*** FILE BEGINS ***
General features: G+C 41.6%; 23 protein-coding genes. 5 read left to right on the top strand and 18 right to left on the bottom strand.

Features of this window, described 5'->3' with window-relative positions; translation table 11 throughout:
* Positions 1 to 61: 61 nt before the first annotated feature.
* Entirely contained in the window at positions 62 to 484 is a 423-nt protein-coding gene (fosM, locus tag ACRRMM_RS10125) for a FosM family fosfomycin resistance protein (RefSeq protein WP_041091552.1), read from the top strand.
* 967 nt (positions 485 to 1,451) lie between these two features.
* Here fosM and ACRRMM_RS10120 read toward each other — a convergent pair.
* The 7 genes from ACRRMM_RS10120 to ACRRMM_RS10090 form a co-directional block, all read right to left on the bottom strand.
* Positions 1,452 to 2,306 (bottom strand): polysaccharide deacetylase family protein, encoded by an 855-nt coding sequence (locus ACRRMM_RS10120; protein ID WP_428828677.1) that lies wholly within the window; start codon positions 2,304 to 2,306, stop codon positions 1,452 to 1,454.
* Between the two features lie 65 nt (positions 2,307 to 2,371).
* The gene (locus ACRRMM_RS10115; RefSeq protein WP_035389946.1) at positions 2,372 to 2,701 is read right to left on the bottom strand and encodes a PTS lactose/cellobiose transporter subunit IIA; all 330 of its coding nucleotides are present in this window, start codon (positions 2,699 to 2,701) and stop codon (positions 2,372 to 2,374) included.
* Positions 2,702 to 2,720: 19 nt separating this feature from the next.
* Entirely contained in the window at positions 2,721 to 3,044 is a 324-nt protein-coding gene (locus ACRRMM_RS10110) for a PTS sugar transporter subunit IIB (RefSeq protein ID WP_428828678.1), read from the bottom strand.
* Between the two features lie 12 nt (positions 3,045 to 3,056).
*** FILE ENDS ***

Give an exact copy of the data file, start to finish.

General features: G+C 41.6%; 23 protein-coding genes. 5 read left to right on the top strand and 18 right to left on the bottom strand.

Features of this window, described 5'->3' with window-relative positions; translation table 11 throughout:
* Positions 1 to 61: 61 nt before the first annotated feature.
* Entirely contained in the window at positions 62 to 484 is a 423-nt protein-coding gene (fosM, locus tag ACRRMM_RS10125) for a FosM family fosfomycin resistance protein (RefSeq protein WP_041091552.1), read from the top strand.
* 967 nt (positions 485 to 1,451) lie between these two features.
* Here fosM and ACRRMM_RS10120 read toward each other — a convergent pair.
* The 7 genes from ACRRMM_RS10120 to ACRRMM_RS10090 form a co-directional block, all read right to left on the bottom strand.
* Positions 1,452 to 2,306 (bottom strand): polysaccharide deacetylase family protein, encoded by an 855-nt coding sequence (locus ACRRMM_RS10120; protein ID WP_428828677.1) that lies wholly within the window; start codon positions 2,304 to 2,306, stop codon positions 1,452 to 1,454.
* Between the two features lie 65 nt (positions 2,307 to 2,371).
* The gene (locus ACRRMM_RS10115; RefSeq protein WP_035389946.1) at positions 2,372 to 2,701 is read right to left on the bottom strand and encodes a PTS lactose/cellobiose transporter subunit IIA; all 330 of its coding nucleotides are present in this window, start codon (positions 2,699 to 2,701) and stop codon (positions 2,372 to 2,374) included.
* Positions 2,702 to 2,720: 19 nt separating this feature from the next.
* Entirely contained in the window at positions 2,721 to 3,044 is a 324-nt protein-coding gene (locus ACRRMM_RS10110) for a PTS sugar transporter subunit IIB (RefSeq protein ID WP_428828678.1), read from the bottom strand.
* Between the two features lie 12 nt (positions 3,045 to 3,056).